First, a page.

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Carol Denney, Berkeley
Measure T and Not-So-Smart Growth
As a longtime environmentalist, I am offended by your claim that defeating Measure T caused our climate to take a "hit." This is grossly misleading at best and not even true at worst. Development causes massive greenhouse gas emissions of its own and there is no evidence that "smart growth" stops or reduces sprawl, which is really the issue here. (Increased greenhouse gas emissions, which further contribute to climate change, are a byproduct of sprawl.) The evidence instead seems to show that developers end up building sprawl regardless of smart growth. Smart growth seems to be just a developer ploy to have their cake and eat it too: They get to build both in cities and in previously undeveloped areas. You should be more careful about getting into bed with developers — their main goal is money and they'll say anything to get it. However, for the sake of argument, let's assume that smart growth actually works.
First and foremost, neither you nor those who oppose development — the people you derogatorily call "NIMBYs" — ever even mention the actual problem, which is ever-increasing human population. Those who support "smart" growth are therefore trying to fix the problems caused by human overpopulation and ever-increasing growth by doing anything but dealing directly with those problems.
On one hand, I fully understand the concept of smart growth and I support it to a point. People should live near where they work and shop, and building homes along public transit lines and near workplaces makes sense. But on the other hand, those of us who have two or fewer kids are not the cause of this problem. If we don't want to live in densely populated areas we should not be forced to do so. I lived in San Francisco on more than one occasion totaling almost fifteen years, and I can attest to the fact that due to its dense population it often felt like I was crammed into a cage with other city rats: Too many people, too much noise, too many cars, etc. I recently moved back to Berkeley after a long absence and find it really pleasant to be away from all that.
So, what to do? Well, smart growth is fine to an extent, but in a relatively small city like Berkeley, it must be very limited; 75- or even 50-foot-tall buildings anywhere in Berkeley outside of downtown are too big, and nothing at all should be built within sight of Aquatic Park or any other park. In fact, ecologically speaking, lack of parks and open space in Berkeley is a far bigger problem than lack of housing; there are already plenty of people here. However, in order to try to stop or at least reduce sprawl, we should be willing to put up with a little more housing development if it can be shown that doing so will reduce or eliminate sprawl. But Proposition T went too far and it's a good thing it was defeated. I live very close to the areas where the development would have taken place and would have considered moving had it passed.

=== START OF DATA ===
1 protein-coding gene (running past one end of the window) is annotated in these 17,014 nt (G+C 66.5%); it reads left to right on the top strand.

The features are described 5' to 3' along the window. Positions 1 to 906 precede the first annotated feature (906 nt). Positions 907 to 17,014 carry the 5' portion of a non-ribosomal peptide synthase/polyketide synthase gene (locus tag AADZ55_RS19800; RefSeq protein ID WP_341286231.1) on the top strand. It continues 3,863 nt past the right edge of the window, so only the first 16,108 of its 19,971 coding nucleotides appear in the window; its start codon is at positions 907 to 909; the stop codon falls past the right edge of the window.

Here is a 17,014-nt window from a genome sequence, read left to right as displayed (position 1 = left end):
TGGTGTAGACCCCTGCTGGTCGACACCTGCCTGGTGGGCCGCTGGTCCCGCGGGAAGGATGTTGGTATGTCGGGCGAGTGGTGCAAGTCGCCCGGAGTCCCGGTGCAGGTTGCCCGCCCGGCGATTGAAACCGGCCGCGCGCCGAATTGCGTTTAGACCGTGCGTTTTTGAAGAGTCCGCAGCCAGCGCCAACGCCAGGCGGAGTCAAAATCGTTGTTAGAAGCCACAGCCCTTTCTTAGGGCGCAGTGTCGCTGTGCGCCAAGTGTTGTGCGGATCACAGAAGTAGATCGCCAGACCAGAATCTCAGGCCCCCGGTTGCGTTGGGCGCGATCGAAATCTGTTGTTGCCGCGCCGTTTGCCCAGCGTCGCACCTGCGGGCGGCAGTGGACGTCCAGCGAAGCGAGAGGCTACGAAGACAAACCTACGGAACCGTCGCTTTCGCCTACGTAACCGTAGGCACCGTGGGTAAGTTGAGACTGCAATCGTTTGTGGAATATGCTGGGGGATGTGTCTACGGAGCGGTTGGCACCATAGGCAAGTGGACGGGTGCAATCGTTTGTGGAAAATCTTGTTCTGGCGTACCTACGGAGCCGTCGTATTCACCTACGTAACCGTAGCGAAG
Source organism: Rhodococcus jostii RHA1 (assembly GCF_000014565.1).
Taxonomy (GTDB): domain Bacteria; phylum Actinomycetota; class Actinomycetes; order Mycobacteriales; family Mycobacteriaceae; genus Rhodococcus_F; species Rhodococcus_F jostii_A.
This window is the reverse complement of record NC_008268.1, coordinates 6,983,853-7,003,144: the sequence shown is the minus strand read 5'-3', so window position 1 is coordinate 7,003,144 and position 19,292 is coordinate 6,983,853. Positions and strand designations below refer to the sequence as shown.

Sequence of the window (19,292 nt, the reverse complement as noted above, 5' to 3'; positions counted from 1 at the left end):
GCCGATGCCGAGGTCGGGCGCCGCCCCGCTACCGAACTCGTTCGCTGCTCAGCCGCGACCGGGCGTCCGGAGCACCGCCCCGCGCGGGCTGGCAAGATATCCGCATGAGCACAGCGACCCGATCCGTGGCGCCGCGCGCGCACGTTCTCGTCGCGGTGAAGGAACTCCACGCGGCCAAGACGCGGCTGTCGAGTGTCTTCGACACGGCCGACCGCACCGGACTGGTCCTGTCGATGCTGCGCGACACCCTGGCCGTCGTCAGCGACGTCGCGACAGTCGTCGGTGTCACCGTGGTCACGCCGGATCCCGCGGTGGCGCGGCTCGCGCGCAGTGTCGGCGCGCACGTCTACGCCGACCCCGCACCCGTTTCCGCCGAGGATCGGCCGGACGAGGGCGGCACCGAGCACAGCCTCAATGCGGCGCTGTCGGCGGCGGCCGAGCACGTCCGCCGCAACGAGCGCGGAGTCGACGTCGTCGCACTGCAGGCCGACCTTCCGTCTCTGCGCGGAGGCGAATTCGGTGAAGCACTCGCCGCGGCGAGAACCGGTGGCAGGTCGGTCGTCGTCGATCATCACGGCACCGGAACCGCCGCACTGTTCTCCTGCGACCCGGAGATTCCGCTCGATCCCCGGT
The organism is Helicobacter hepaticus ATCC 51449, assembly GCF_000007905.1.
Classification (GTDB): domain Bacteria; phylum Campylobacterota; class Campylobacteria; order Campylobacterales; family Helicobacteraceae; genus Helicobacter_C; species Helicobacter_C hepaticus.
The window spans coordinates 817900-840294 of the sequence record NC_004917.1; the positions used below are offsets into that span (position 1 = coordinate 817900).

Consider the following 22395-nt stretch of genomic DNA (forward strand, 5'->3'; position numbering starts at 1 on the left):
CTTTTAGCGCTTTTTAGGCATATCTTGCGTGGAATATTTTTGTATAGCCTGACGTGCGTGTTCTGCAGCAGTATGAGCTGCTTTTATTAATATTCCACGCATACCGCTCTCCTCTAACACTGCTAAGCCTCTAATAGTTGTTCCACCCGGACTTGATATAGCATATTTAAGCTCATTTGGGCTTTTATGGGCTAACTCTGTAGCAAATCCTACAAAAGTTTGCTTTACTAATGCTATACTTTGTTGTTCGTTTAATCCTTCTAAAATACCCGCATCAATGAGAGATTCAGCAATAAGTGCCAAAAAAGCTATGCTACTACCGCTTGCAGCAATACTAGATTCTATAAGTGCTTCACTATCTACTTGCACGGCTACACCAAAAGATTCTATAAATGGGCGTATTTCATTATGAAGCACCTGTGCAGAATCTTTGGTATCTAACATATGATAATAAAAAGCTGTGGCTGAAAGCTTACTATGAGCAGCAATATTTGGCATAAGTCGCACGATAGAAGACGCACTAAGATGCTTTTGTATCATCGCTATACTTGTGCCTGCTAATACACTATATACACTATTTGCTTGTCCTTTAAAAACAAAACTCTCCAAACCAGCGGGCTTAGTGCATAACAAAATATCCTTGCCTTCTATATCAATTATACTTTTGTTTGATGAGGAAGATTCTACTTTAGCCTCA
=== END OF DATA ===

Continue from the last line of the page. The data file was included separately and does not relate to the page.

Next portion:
What should be done in Berkeley first is a study, by an actually neutral party that is not in any way connected with developers or their politicians, that shows that building more housing in Berkeley would reduce or eliminate sprawl somewhere. If this turns out to be the case, any development here must come with a prohibition on development on the natural land that those who propose the development claim to be saving from development. And any development must be limited in size so that it does not significantly alter the neighborhoods and areas in and near which it is built. This would actually be "smart" growth, and reasonable people should be able to agree to it.
Those of us who live in Berkeley chose to live here, not San Francisco or any other densely populated city. If you want to live in a place like that, move to San Francisco and leave the rest of us alone. All housing development in Berkeley should have to prove that it's saving development of natural land somewhere else and should be limited in size to what is appropriate for the area. And if you really care about problems of sprawl and climate change, the best thing you can do is to limit your family to zero to two kids, encourage others to do the same, and make contraception, abortion, and sex education readily available to everyone. The environmental and ecological problems of this planet are caused by human overpopulation and overconsumption. Doing other things instead of fixing those problems is akin to rearranging the deck chairs on the Titanic, and forcing those of us who don't want to live in densely populated areas and did not contribute to this problem is simply immoral.
Jeff Hoffman, Berkeley
"Late Results: the New Normal," Seven Days, 11/21
Worth the Wait
If the alternative to many people dropping their absentee ballots at a polling place on election day is for those people to mail their completed ballots a week or two earlier, then a delay in announcing winners is worth the wait because giving people time to consider their votes makes for better informed choices.
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